A major outbreak of African swine fever in China will have "a significant impact on China's food security and trade," the USDA says. It adds the second and third outbreaks of the disease are in provinces that represent 14% of China's pork production and are bordered by four provinces that account for nearly 20% more.


Despite Monday's triple-digit jump forward, short-term and long-term trends in lean hog futures remain solidly bearish. Implied market volatility increased dramatically into the 61% to 62% area in the latest reporting week, well below the year prior and is at levels not experienced since late 2016.


CATTLE: (CNBC) -- The Mexico-U.S. discussions have focused on crafting new rules for the automotive industry, which U.S. President Donald Trump has put at the heart of his drive to rework the 24-year-old pact he says has been a "disaster" for American workers.

Canada has sat out the most recent phase of the year-long discussions, and once it rejoined the talks, the three sides would need to work for at least another week, Guajardo said.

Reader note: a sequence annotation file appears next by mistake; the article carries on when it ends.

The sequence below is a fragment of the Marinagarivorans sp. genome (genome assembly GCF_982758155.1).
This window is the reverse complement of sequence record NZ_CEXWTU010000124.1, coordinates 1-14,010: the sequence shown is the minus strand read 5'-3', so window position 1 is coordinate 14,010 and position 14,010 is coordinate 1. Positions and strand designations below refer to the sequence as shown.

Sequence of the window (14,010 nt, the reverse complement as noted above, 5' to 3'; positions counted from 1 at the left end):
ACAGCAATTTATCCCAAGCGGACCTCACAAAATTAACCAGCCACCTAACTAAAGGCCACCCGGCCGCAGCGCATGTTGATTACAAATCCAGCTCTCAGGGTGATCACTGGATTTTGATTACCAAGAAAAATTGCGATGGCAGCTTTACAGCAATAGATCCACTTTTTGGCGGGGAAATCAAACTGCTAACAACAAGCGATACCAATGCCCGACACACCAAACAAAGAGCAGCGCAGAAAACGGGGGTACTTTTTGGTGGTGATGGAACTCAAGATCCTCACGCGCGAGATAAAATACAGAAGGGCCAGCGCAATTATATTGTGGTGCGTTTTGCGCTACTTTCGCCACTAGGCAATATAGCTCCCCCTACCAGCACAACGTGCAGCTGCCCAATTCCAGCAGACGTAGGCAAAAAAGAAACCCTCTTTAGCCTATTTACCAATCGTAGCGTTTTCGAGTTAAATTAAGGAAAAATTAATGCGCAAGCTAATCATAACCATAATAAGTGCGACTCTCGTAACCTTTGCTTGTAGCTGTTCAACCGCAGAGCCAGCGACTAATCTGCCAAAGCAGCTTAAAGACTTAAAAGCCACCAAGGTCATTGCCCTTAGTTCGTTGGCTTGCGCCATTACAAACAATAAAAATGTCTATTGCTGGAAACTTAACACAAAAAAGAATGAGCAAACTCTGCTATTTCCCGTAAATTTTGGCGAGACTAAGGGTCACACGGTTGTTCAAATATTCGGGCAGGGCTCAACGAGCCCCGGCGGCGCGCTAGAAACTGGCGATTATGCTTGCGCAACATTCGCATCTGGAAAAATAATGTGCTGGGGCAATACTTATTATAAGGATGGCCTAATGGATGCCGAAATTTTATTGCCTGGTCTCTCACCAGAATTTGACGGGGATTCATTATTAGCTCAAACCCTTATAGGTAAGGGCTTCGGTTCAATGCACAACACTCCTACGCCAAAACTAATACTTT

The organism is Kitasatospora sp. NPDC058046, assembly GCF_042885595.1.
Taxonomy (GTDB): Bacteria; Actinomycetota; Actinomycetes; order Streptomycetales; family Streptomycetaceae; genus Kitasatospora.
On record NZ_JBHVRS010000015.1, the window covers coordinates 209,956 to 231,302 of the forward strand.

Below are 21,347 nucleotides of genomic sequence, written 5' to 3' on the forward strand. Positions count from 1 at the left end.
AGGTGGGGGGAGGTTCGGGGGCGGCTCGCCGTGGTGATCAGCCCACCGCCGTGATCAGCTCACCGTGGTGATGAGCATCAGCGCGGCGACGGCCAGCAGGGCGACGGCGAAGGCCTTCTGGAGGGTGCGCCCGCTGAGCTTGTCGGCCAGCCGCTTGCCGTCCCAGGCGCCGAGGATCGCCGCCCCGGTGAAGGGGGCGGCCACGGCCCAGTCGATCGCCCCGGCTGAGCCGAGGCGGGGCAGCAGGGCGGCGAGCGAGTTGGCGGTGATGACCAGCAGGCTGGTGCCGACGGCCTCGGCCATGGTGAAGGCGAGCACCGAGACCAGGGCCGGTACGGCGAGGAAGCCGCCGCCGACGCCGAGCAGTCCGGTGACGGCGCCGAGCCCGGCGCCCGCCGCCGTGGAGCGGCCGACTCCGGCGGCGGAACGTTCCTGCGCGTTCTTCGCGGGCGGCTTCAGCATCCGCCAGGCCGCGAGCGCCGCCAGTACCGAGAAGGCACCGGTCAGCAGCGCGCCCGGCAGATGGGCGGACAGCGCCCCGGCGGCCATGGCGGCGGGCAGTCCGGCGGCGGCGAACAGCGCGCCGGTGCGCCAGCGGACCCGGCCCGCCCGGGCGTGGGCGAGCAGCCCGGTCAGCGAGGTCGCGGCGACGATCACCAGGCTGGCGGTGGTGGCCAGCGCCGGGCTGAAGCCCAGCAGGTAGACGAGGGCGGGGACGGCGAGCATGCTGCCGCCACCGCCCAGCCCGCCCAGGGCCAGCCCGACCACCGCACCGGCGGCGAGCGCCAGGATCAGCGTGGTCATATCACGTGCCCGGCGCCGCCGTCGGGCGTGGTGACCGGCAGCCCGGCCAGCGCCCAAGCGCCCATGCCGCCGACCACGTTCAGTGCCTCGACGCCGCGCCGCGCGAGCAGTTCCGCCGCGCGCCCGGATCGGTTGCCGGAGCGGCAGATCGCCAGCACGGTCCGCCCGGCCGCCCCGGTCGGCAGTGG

Leaving the offices of U.S. Trade Representative (USTR) Robert Lighthizer late on Sunday, Mexican Foreign Minister Luis Videgaray said Canada would return once bilateral issues were resolved. "But we haven've finished this stage yet," he said.

The two sides have been gradually nearing agreement on autos, and one source close to the negotiations said at the weekend there was now "little" separating the two.

Industry sources say they are close to agreeing on raising the regional automotive content threshold for tariff-free access under NAFTA to around 75 percent from 62.5 percent.

Still, the Trump administration has been seeking to impose a cap on Mexican car and SUV exports to the United States that could be sent duty-free or at a 2.5 percent tariff, complicating the auto talks, three people with knowledge of the matter said.

Two automakers say the United States want Mexican exports of cars and SUVs to be capped at about 2 million units, up from some 1.77 million exported in 2017, excluding pickup trucks.